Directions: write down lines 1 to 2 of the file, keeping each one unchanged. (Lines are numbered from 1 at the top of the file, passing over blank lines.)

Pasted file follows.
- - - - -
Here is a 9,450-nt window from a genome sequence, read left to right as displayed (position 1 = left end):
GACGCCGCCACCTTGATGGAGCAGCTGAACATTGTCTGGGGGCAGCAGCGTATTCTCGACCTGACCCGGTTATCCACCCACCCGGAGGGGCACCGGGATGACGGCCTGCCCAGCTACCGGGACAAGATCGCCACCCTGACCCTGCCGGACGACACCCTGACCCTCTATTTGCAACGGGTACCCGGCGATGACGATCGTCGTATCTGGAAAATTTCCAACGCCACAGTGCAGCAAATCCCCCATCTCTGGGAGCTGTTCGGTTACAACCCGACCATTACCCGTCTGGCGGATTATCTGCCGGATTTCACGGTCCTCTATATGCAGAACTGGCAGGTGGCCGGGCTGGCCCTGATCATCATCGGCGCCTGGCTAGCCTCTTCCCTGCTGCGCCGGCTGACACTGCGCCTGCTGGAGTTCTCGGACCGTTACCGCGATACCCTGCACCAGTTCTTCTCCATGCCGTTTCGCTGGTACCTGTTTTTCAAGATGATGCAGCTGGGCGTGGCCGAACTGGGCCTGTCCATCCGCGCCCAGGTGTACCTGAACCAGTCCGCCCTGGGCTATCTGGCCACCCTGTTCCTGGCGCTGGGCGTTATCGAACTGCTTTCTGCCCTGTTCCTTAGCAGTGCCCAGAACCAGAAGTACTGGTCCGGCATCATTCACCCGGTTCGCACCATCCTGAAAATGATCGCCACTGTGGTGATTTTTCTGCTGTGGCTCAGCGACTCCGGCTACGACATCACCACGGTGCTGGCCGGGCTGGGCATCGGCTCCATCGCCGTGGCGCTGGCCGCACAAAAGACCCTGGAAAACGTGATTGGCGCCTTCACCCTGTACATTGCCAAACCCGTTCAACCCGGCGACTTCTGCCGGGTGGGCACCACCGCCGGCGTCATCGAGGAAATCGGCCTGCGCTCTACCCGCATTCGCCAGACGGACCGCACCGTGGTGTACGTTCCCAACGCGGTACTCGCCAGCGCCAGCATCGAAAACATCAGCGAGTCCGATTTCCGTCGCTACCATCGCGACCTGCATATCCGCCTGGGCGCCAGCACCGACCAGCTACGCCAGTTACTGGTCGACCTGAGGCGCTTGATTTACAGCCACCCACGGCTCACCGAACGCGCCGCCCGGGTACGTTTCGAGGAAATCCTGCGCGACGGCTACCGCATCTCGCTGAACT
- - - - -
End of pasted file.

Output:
Here is a 9,450-nt window from a genome sequence, read left to right as displayed (position 1 = left end):
GACGCCGCCACCTTGATGGAGCAGCTGAACATTGTCTGGGGGCAGCAGCGTATTCTCGACCTGACCCGGTTATCCACCCACCCGGAGGGGCACCGGGATGACGGCCTGCCCAGCTACCGGGACAAGATCGCCACCCTGACCCTGCCGGACGACACCCTGACCCTCTATTTGCAACGGGTACCCGGCGATGACGATCGTCGTATCTGGAAAATTTCCAACGCCACAGTGCAGCAAATCCCCCATCTCTGGGAGCTGTTCGGTTACAACCCGACCATTACCCGTCTGGCGGATTATCTGCCGGATTTCACGGTCCTCTATATGCAGAACTGGCAGGTGGCCGGGCTGGCCCTGATCATCATCGGCGCCTGGCTAGCCTCTTCCCTGCTGCGCCGGCTGACACTGCGCCTGCTGGAGTTCTCGGACCGTTACCGCGATACCCTGCACCAGTTCTTCTCCATGCCGTTTCGCTGGTACCTGTTTTTCAAGATGATGCAGCTGGGCGTGGCCGAACTGGGCCTGTCCATCCGCGCCCAGGTGTACCTGAACCAGTCCGCCCTGGGCTATCTGGCCACCCTGTTCCTGGCGCTGGGCGTTATCGAACTGCTTTCTGCCCTGTTCCTTAGCAGTGCCCAGAACCAGAAGTACTGGTCCGGCATCATTCACCCGGTTCGCACCATCCTGAAAATGATCGCCACTGTGGTGATTTTTCTGCTGTGGCTCAGCGACTCCGGCTACGACATCACCACGGTGCTGGCCGGGCTGGGCATCGGCTCCATCGCCGTGGCGCTGGCCGCACAAAAGACCCTGGAAAACGTGATTGGCGCCTTCACCCTGTACATTGCCAAACCCGTTCAACCCGGCGACTTCTGCCGGGTGGGCACCACCGCCGGCGTCATCGAGGAAATCGGCCTGCGCTCTACCCGCATTCGCCAGACGGACCGCACCGTGGTGTACGTTCCCAACGCGGTACTCGCCAGCGCCAGCATCGAAAACATCAGCGAGTCCGATTTCCGTCGCTACCATCGCGACCTGCATATCCGCCTGGGCGCCAGCACCGACCAGCTACGCCAGTTACTGGTCGACCTGAGGCGCTTGATTTACAGCCACCCACGGCTCACCGAACGCGCCGCCCGGGTACGTTTCGAGGAAATCCTGCGCGACGGCTACCGCATCTCGCTGAACT